Spiral Island has been featured in a number of newspapers and TV documentaries around the world, including in Japan and South Korea, and was seen in an episode of the Ripley's Believe It or Not! television program.

Spiral Island I

The first Spiral island was located in a lagoon near Puerto Aventuras, on the Caribbean coast of Mexico south of Cancún; Sowa began constructing it in 1998. 


He filled nets with empty discarded plastic bottles to support a structure of plywood and bamboo, on which he poured sand and planted numerous plants, including mangroves.


 The island sported a two-story house, a solar oven, a self-composting toilet, and three beaches. 

He used some 250,000 bottles for the 66 feet (20 m) by 54 feet (16 m) structure. The mangroves were planted to help keep the island cool, and some of them rose up to 15 feet (4.6 m) high.


Almost all of the sand Sowa used for Spiral Island I was taken from the end of the beach, where it came up against the man-made rock pier on the edge of the canal system where the Island was tied. 


Due to the prevailing winds, beach-sand was constantly being piled up because of the constant motion of the waves and wind. 


The beach sand was dredged out using large machinery so that boats could continue to come through the canal. Since Sowa gathered 8 to 10 large buckets per week, the builders of Puerto Aventuras Canal did not need to dredge it again, as he was doing it for them.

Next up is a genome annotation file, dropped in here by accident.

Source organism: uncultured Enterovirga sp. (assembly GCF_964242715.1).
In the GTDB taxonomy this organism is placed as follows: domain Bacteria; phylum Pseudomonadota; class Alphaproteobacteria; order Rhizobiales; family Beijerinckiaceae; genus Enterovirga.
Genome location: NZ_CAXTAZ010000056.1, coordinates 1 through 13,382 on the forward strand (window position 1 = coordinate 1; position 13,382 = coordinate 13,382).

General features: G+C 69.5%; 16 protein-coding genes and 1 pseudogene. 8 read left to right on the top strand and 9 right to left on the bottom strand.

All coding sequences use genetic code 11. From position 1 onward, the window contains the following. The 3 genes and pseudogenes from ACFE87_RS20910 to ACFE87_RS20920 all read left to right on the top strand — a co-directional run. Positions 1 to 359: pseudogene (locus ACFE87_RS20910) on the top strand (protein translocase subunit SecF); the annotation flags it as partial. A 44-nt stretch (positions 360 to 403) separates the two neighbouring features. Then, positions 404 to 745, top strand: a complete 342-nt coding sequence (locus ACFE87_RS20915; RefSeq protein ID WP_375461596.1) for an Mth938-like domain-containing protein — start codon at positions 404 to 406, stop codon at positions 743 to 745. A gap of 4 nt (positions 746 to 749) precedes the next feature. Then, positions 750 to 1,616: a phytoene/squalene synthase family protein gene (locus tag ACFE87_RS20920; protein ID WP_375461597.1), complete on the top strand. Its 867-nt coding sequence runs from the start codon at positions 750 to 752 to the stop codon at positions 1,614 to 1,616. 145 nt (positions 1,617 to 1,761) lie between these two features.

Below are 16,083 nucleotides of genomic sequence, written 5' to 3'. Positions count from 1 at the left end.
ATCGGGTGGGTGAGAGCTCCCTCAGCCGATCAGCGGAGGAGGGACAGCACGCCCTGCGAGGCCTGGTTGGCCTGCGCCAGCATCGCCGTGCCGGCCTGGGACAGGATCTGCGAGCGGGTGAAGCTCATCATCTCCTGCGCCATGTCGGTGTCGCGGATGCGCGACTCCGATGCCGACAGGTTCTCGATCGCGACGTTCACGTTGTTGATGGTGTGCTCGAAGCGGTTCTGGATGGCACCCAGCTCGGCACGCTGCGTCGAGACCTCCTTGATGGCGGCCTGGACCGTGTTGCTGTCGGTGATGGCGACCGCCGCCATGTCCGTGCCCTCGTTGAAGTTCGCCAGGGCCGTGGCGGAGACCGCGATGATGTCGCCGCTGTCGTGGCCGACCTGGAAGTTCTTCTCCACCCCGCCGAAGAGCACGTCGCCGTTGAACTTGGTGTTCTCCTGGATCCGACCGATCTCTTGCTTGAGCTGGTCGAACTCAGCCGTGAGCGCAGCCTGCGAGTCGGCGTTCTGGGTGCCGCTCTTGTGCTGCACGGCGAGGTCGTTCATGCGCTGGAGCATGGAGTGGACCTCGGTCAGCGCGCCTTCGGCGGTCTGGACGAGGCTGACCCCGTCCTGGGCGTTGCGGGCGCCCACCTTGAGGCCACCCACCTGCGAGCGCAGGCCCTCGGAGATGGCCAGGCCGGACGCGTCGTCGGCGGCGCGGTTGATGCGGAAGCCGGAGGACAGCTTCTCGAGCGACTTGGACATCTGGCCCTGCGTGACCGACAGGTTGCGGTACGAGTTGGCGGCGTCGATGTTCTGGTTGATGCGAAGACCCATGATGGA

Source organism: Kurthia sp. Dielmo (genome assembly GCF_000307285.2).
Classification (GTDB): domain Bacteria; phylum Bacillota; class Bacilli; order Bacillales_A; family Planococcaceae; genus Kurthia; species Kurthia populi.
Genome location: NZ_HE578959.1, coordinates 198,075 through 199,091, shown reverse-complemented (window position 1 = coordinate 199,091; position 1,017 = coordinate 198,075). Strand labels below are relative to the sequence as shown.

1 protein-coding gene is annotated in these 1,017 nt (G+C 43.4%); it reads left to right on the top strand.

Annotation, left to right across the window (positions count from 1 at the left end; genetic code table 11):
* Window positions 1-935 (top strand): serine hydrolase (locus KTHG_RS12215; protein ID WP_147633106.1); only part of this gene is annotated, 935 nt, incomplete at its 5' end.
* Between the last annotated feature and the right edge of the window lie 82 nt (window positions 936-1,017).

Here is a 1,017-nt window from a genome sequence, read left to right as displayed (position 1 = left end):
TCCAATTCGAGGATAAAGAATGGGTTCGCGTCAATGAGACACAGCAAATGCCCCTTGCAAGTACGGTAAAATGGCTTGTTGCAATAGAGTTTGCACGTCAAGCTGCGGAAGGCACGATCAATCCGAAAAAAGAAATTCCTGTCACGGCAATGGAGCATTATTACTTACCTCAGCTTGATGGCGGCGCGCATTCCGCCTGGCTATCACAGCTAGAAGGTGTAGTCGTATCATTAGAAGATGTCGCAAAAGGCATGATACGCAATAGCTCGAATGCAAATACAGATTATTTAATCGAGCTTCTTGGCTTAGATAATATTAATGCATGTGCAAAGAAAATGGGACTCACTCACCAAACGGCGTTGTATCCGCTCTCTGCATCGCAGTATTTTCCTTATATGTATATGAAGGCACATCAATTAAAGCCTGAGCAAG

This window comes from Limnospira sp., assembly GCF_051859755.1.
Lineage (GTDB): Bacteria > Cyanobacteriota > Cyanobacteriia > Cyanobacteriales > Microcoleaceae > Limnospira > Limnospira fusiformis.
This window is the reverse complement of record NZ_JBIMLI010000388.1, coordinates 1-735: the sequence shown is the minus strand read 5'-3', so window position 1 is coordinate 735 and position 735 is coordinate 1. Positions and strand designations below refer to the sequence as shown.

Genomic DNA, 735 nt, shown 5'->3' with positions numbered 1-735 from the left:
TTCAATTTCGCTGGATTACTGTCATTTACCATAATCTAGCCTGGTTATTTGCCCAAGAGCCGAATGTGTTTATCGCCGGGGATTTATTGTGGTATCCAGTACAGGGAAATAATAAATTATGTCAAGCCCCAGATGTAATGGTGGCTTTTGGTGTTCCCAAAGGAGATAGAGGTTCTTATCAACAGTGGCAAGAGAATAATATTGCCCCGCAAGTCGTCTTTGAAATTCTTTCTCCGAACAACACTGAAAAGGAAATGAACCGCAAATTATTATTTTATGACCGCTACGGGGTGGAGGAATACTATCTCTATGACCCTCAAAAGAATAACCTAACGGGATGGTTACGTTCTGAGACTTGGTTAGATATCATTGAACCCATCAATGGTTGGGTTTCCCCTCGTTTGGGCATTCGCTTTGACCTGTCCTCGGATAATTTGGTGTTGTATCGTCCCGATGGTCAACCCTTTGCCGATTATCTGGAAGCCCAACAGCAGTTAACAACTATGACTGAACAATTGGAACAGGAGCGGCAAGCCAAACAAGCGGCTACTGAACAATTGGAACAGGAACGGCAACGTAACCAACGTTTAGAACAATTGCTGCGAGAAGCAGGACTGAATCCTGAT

The island was destroyed by Hurricane Emily in 2005.    The island was washed completely onto the beach in one piece, and a small proportion of the bags of bottles washed up on the beach away from where it landed. 


The roots of the 7-year old, 7 metres (23 ft)-tall mangroves were intertwined through the island's base and the strong net that was wrapped totally under the whole island helped to keep it together.


Spiral Island II

In late 2007 and 2008, Sowa built a new Spiral Island in the waters of Isla Mujeres, the "Island of Women", also near Cancun. It opened for tours in August, 2008. It is referred to by Rishi as Joyxee Island.


The new island was initially 20 metres (66 ft) in diameter, which has since expanded to 25 metres (82 ft), and plants and mangroves are already growing on it. It contains about 100,000 bottles. 


The new island has three beaches, a house, two ponds, a solar-powered waterfall and river, a wave-powered washing machine and solar panels. Volunteers helped with the project. Sowa will continue to make improvements to the Island, so it will always be a work of art in progress.


In May 2011, Rishi embarked on a project to berth his island out in Isla Mujures Bay, as it was now too big for its current place in Laguna Majax. The Mexican Government also recognized Joyxee Island as an "Eco Boat" and therefore needed to comply with all current boating regulations, which involved the purchase of fire extinguishers, life ring buoys and emergency kits. 

The project was launched on kickstarter.com with a goal of $18,000. By the time the project had expired, it had nearly $5,000 pledged.